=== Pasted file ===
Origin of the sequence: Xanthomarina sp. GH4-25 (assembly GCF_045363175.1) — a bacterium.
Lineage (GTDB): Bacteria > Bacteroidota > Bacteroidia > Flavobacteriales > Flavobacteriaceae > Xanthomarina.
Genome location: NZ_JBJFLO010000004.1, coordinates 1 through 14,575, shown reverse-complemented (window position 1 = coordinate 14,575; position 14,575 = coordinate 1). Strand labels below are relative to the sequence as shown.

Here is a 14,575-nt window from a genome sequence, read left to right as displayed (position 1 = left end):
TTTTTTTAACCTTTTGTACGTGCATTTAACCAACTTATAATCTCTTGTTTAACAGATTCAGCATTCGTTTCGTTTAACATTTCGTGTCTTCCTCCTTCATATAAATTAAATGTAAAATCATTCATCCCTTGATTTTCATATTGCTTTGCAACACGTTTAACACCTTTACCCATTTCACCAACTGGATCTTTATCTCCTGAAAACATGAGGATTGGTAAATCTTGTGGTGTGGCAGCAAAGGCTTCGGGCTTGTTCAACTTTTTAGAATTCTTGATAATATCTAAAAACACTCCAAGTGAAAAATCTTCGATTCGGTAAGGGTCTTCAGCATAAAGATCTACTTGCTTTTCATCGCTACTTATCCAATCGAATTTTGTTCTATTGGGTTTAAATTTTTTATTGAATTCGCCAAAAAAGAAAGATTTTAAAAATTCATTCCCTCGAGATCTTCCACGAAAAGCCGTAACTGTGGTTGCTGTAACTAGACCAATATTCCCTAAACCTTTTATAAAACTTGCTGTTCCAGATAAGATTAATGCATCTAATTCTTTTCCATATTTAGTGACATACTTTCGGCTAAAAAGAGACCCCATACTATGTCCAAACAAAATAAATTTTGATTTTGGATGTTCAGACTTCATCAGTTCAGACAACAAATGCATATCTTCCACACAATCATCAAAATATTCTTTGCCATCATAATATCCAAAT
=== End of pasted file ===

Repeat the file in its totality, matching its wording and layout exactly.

Origin of the sequence: Xanthomarina sp. GH4-25 (assembly GCF_045363175.1) — a bacterium.
Lineage (GTDB): Bacteria > Bacteroidota > Bacteroidia > Flavobacteriales > Flavobacteriaceae > Xanthomarina.
Genome location: NZ_JBJFLO010000004.1, coordinates 1 through 14,575, shown reverse-complemented (window position 1 = coordinate 14,575; position 14,575 = coordinate 1). Strand labels below are relative to the sequence as shown.

Here is a 14,575-nt window from a genome sequence, read left to right as displayed (position 1 = left end):
TTTTTTTAACCTTTTGTACGTGCATTTAACCAACTTATAATCTCTTGTTTAACAGATTCAGCATTCGTTTCGTTTAACATTTCGTGTCTTCCTCCTTCATATAAATTAAATGTAAAATCATTCATCCCTTGATTTTCATATTGCTTTGCAACACGTTTAACACCTTTACCCATTTCACCAACTGGATCTTTATCTCCTGAAAACATGAGGATTGGTAAATCTTGTGGTGTGGCAGCAAAGGCTTCGGGCTTGTTCAACTTTTTAGAATTCTTGATAATATCTAAAAACACTCCAAGTGAAAAATCTTCGATTCGGTAAGGGTCTTCAGCATAAAGATCTACTTGCTTTTCATCGCTACTTATCCAATCGAATTTTGTTCTATTGGGTTTAAATTTTTTATTGAATTCGCCAAAAAAGAAAGATTTTAAAAATTCATTCCCTCGAGATCTTCCACGAAAAGCCGTAACTGTGGTTGCTGTAACTAGACCAATATTCCCTAAACCTTTTATAAAACTTGCTGTTCCAGATAAGATTAATGCATCTAATTCTTTTCCATATTTAGTGACATACTTTCGGCTAAAAAGAGACCCCATACTATGTCCAAACAAAATAAATTTTGATTTTGGATGTTCAGACTTCATCAGTTCAGACAACAAATGCATATCTTCCACACAATCATCAAAATATTCTTTGCCATCATAATATCCAAAT